MR. CLEMENT: Justice Kagan, again, with all due respect, I don’t think that’s a limiting principle. My unwillingness to buy an electric car is forcing up the price of an electric car. If only more people demanded an electric car, there would be economies of scale, and the price would go down.

MR. CLEMENT: Justice Kagan, first of all, I do think there — this is not the only place where there’s uncompensated care. If some — if I don’t buy a car and somebody goes on welfare, I’m going to end up paying for that as well.

But let me also say that there’s a real disconnect then between that focus on what makes this different and the statute that Congresses passed. If all we were concerned about is the cost sharing that took place because of uncompensated care in emergency rooms, presumably we’d have before us a statute that only addressed emergency care and catastrophic insurance coverage. But it covers everything, soup to nuts, and all sorts of other things.

And that gets at the idea that there’s two kinds of cost shifting that are going on here. One is the concern about emergency care and that somehow somebody who gets sick is going to shift costs back to other policy areas — holders. But there’s a much bigger cost shifting going on here, and that’s the cost shifting that goes on when you force healthy people into an insurance market precisely because they’re healthy, precisely because they’re not likely to go to the emergency room, precisely because they’re not likely to use the insurance they’re forced to buy in the health care insurance. That creates a huge windfall. It lowers the price of premiums.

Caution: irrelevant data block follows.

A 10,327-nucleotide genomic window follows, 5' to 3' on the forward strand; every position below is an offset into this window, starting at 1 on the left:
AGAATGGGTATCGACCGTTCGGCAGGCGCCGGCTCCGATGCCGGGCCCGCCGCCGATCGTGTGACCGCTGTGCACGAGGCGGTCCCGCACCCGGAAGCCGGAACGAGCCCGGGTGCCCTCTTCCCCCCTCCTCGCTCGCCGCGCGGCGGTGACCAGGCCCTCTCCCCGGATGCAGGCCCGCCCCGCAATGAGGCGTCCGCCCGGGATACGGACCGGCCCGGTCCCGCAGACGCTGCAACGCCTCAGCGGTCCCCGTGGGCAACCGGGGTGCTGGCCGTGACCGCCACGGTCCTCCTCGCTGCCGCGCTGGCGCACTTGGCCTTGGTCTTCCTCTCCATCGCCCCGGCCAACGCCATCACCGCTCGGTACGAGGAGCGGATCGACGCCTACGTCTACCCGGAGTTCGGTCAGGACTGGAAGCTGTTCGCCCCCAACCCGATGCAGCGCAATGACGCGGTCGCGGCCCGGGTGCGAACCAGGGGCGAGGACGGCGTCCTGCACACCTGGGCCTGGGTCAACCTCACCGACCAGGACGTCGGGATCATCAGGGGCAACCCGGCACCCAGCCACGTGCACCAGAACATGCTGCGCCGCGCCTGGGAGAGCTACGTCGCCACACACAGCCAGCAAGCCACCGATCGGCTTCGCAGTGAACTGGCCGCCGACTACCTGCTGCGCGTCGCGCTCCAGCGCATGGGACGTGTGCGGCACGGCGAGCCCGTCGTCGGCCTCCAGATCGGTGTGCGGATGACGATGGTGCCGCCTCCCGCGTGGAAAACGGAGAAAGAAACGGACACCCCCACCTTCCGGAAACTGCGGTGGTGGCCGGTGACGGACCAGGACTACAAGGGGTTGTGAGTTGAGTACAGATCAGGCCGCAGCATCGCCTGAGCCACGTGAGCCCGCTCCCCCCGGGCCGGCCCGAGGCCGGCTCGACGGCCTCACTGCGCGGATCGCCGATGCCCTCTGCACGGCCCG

And, again, this isn’t just some lawyer up here telling you that’s what it does and trying to second-guess the congressional economic decisions. This is Congress’s findings, Findings (I) on page 43a of the appendix to the Government’s brief.

And then the first point which was — I take it to be the Solicitor General’s point, is, with all due respect, simply a description of the insurance market. It’s not a limiting principle, because the justification for why this is a valid regulation of commerce is in no way limited to this market. It simply says these are economic decisions; they have effect on other people; my failure to purchase in this market has a direct effect on others who are already in the market. That’s true of virtually every other market under the sun.

The second thing is I would urge you to read the license tax case which the Solicitor General says is his best case for why you ignore the fact that a tax is denominated into something other. Because that’s a case where the argument was that because the Federal Government had passed a license, not a tax, that somehow that allowed people to take actions that would have been unlawful under State law, that this was some special Federal license to do something that was forbidden by State law. This Court looked beyond the label in order to preserve federalism there. What the Solicitor General and the government ask you to do here is exactly the opposite, which is to look past labels in order to up-end our basic federalist system.